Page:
Do you think the Catholic clergy sexual abuse and cover up crisis started in Boston in 2002? Think again. It really started much earlier, in 1983 in fact, down in Louisiana.
And now – finally, thankfully – there’s a new Louisiana law that may benefit some of those very first clergy abuse survivors who stepped forward, long before the pubic had even heard the phrase ‘pedophile priest.’
Many of those brave pioneers were victims of Fr. Gilbert Gauthe, the first U.S. priest to generate nationwide headlines due to his stunning crimes against kids.
His victims started filing abuse reports in the early and mid-1980s, eventually leading to Fr. Gauthe’s 1985 conviction on charges of molesting at least 39 boys, mostly in the Lafayette diocese.
Imagine, for a moment, what they endured. Horrific childhood sexual trauma, inflicted by a so-called “man of God,” who represented Jesus, who could forgive their sins and help them attain eternal life in heaven where they would be surrounded by family and friends. And again, all this back in the day when the sexual violation of kids was literally unspeakable and when virtually no one heard, thought or talked about child sex crimes committed and concealed by men of the cloth.
And now, decades later, some of those very same victims – along with perhaps hundreds or thousands of others hurt in institutions (churches, schools, camps, day care centers and the like) – FINALLY have a real shot at justice.
Why? Because Louisiana lawmakers joined the movement towards greater protection of the vulnerable and greater justice for the wounded, by enacting a civil window which enable them to have their day in court and expose those who committed or concealed (or ARE committing and concealing) the most heinous crime possible against children: child sexual abuse.
It’s hard for victims to come forward now, even after the on-going clergy sex abuse crisis has been widely publicized for decades. Imagine, if you can, just how much harder it was for Fr. Gauthe’s victims to step forward decades ago.
And of course in the intervening decades, countless other boys and girls have been traumatized by sick clerics pursuing their own sexual gratification under the guise of administering sacraments and teaching religion and offering guidance to often struggling youngsters. They too, for the most part, have been frozen out of the justice system due to archaic, arbitrary and predator-friendly statutes of limitations, statutes that are now temporarily suspended, allowing those who are suffering in shame, silence and self-blame to step into the light, and the courtroom, to publicly ‘out’ criminals who have evaded detection for years.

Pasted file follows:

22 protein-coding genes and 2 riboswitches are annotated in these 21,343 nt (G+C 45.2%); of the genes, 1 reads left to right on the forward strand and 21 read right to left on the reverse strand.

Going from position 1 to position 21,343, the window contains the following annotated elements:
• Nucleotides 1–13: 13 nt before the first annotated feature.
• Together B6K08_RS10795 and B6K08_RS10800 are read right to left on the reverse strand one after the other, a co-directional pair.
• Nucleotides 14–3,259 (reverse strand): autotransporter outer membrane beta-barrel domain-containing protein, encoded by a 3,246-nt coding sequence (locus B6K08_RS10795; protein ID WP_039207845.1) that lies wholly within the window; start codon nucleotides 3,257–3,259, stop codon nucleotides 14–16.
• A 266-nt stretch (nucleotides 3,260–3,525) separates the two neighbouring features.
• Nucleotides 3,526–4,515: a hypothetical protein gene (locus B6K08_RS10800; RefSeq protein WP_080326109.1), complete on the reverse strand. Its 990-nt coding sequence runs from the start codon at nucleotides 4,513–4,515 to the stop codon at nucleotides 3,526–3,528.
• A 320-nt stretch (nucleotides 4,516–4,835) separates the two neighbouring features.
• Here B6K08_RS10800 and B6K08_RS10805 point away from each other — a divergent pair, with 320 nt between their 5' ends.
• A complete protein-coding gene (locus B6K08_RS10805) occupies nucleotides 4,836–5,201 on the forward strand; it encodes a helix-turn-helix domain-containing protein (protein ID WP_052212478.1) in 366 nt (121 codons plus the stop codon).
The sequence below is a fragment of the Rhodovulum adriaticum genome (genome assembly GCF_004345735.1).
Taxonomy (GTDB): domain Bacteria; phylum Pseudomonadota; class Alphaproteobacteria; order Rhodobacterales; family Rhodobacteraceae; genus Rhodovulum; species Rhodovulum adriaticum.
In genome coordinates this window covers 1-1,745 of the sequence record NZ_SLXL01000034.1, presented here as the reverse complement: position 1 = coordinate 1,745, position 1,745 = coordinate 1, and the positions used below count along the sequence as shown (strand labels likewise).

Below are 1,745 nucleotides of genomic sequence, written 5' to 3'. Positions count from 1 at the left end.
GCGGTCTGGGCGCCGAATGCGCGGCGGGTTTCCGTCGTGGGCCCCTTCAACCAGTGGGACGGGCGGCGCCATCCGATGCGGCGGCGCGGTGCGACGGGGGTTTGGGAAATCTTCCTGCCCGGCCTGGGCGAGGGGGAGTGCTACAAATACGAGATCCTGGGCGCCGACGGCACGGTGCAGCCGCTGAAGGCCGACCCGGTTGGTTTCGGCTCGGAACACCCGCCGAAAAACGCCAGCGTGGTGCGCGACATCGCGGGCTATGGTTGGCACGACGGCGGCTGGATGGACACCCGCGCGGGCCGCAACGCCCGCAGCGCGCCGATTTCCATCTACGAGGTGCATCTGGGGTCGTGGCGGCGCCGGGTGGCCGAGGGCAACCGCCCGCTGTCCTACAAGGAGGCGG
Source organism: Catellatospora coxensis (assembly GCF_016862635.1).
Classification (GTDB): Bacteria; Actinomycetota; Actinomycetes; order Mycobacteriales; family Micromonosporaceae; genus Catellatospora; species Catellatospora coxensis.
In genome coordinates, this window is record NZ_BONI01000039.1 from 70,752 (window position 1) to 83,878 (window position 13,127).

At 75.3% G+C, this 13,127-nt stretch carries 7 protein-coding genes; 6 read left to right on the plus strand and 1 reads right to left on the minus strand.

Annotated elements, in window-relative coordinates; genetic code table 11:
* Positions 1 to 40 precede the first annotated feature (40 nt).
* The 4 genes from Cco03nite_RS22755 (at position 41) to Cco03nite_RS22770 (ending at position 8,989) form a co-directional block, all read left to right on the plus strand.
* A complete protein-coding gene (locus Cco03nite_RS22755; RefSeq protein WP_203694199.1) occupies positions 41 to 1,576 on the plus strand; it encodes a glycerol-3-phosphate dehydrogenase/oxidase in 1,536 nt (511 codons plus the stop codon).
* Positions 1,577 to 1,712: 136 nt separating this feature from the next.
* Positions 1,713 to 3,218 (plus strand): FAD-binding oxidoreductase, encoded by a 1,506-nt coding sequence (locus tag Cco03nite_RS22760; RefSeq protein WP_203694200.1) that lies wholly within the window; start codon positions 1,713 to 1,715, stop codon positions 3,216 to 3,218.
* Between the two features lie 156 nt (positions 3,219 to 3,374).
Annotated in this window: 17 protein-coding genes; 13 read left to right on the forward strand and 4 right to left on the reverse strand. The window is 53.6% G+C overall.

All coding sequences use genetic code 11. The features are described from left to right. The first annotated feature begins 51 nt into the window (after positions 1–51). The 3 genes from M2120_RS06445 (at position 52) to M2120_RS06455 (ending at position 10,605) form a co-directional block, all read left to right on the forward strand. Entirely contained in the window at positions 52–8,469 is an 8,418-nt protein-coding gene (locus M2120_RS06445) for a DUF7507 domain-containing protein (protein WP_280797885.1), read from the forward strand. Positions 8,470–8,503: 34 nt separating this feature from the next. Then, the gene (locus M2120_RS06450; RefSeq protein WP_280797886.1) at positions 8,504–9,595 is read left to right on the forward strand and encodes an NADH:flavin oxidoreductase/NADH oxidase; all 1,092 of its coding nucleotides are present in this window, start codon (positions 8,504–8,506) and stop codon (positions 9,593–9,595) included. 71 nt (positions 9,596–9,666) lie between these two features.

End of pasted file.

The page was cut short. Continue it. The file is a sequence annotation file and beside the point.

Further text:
It’s one heck of an opportunity. And a long overdue one.
The law extends to molesters and enablers in all kinds of workplaces. And to get an idea of just how widespread abuse is in Louisiana, consider just how many proven, admitted and credibly accused abusers are already publicly exposed in just one such workplace: the state’s Catholic seven dioceses.
According to the widely-respected and extraordinarily accurate website BishopAccountability.org, here are the numbers of publicly accused child molesters across the state, diocese by diocese:
So throw in other denominations and schools and music programs and athletic leagues and Scouting programs and ballet classes and tutoring arrangement and library reading clubs and chess trainers. . . well, you get the idea: many deeply wounded adults, who were hurt in these settings – now have both the chance to help themselves AND protect others by using the time-tested, open, imperfect but best-in-the-world court system.
Finally, if you’re wondering whatever became of Fr. Gauthe, that now-notorious predator, keep reading.
He eventually served ten years in prison and was sued multiple times. In 1997, he pled ‘no contest’ to abusing a three-year-old boy in Texas and was given seven years’ probation. That same year, he was charged with raping a young girl at gunpoint and was jailed for two years until those charges were dropped.
As of 2008, he was living near Houston. In 2008, he was arrested for failing to register as sex offender and served two years in jail, winning release in 2010. In 2014, he was living in San Leon, Texas.
Horowitz Law is a law firm representing victims of clergy sexual abuse in Louisiana. Our lawyers offer free and confidential legal consultations to discuss your legal options as a survivor of sexual abuse by priests and other employees of the Catholic Church.